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UV Filters & Canon IS Binoculars...

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#1 SMark

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Posted 25 December 2012 - 11:27 PM

The Canon IS 10x42, 15x50, and 18x50 come threaded for filters, and I know that many have purchased a set of filters simply to protect the objectives.

When I purchased my 15x50 IS, it came with a set of 58mm polarizer filters (the previous user was a fisherman) which I don't have a lot of use for since I use this binocular for night sky observing about 80% of the time. So I chose to purchase a set of screw-on lens hoods instead (about 20mm length) to give some protection to the objectives.

So now I purchase a Canon 10x42 L IS and the previous user installed a set of B+w F-Pro UV-Haze filters over the objectives. I'm again tempted to remove them and buy a pair of lens hoods again, but is there a good reason to leave the UV filters in place? I expect to use this binocular about 50%/50% night/day...

Thanx.

#2 GlennLeDrew

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Posted 26 December 2012 - 12:07 AM

Unless you use the binos in 'gritty' environments, during use I should think the hoods would be the better option. Flat filters can be a source of reflections generated in double-pass, autocollimation. The hoods offer the possibility of reducing the amount of extra-field light scattering about.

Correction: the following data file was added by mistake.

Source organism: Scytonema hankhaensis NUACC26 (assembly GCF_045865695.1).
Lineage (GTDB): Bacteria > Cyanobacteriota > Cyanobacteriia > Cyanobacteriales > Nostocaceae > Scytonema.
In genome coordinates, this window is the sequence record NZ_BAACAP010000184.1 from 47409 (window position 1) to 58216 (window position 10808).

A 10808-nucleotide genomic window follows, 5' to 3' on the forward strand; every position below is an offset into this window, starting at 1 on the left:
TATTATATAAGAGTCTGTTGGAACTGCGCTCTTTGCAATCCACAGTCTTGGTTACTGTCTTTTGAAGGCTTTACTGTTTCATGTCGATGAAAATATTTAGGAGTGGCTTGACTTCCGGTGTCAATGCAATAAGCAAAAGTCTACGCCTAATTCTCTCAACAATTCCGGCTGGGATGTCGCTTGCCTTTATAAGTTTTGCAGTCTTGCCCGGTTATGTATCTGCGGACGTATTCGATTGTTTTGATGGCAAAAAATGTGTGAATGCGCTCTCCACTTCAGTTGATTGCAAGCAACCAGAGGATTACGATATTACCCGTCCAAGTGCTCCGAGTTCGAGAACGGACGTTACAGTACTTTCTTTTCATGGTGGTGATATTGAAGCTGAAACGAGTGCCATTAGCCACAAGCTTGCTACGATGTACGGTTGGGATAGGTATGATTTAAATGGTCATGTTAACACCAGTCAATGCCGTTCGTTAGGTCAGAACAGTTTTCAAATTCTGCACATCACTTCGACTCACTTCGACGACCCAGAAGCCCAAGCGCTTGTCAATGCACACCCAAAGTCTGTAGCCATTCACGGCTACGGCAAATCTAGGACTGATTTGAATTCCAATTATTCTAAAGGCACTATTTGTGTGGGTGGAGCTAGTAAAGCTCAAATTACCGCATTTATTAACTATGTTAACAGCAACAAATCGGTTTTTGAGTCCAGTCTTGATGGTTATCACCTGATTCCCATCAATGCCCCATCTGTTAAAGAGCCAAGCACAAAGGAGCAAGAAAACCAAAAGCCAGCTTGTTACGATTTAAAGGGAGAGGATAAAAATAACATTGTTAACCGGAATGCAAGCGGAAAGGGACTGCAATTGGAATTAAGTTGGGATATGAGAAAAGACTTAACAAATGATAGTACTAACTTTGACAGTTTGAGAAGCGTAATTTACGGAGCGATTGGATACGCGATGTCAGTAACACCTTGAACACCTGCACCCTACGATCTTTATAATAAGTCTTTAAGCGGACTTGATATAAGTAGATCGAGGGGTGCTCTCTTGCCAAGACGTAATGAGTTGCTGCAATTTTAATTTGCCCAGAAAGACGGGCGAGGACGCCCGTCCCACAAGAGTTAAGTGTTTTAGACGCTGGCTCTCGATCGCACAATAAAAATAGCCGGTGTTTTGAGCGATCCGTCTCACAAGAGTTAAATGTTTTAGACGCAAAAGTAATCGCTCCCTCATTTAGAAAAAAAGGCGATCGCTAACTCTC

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#3 SMark

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Posted 28 December 2012 - 07:18 PM

Thanx Glenn. I ordered myself a pair of hoods. Not very expensive and should do the job well.

#4 Three60guy

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Posted 15 August 2015 - 08:16 AM

Greetings all:

 

First post.  I just purchased and have just begun using a pair of Canon 18x50 IS Binoculars.  I live in a very light pollution infested area between Milwaukee, WI and Chicago, IL.  Hence this question:

 

Who sells 58mm light polution filters that could be used on my Canon Bins which have threads to accommodate such a filter?  (I am hoping I am correct on the 58mm size).

 

Cheers

 

Rees



#5 Vincent33

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Posted 15 August 2015 - 11:24 AM

The Canon IS 10x42, 15x50, and 18x50 come threaded for filters .....
When I purchased my 15x50 IS, it came with a set of 58mm polarizer filters (the previous user was a fisherman) which I don't have a lot of use

 

Have you ever thought of using the 58mm thread for using some optical filters? Like

http://www.ebay.it/i...=item259c15a82f

Or these ones

http://stores.ebay.i...fsub=5618989016

They are from Italy, but I have nothing to do with them. Maybe you will find some cheaper vendor ....



#6 Vincent33

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Posted 15 August 2015 - 11:39 AM

Greetings all:

 

First post.  I just purchased and have just begun using a pair of Canon 18x50 IS Binoculars.  I live in a very light pollution infested area between Milwaukee, WI and Chicago, IL.  Hence this question:

 

Who sells 58mm light polution filters that could be used on my Canon Bins which have threads to accommodate such a filter?  (I am hoping I am correct on the 58mm size).

 

Cheers

 

Rees

Yes the front thread of your binoculars is 58mm.

You can find on Amazom these:
http://www.amazon.co...llution filters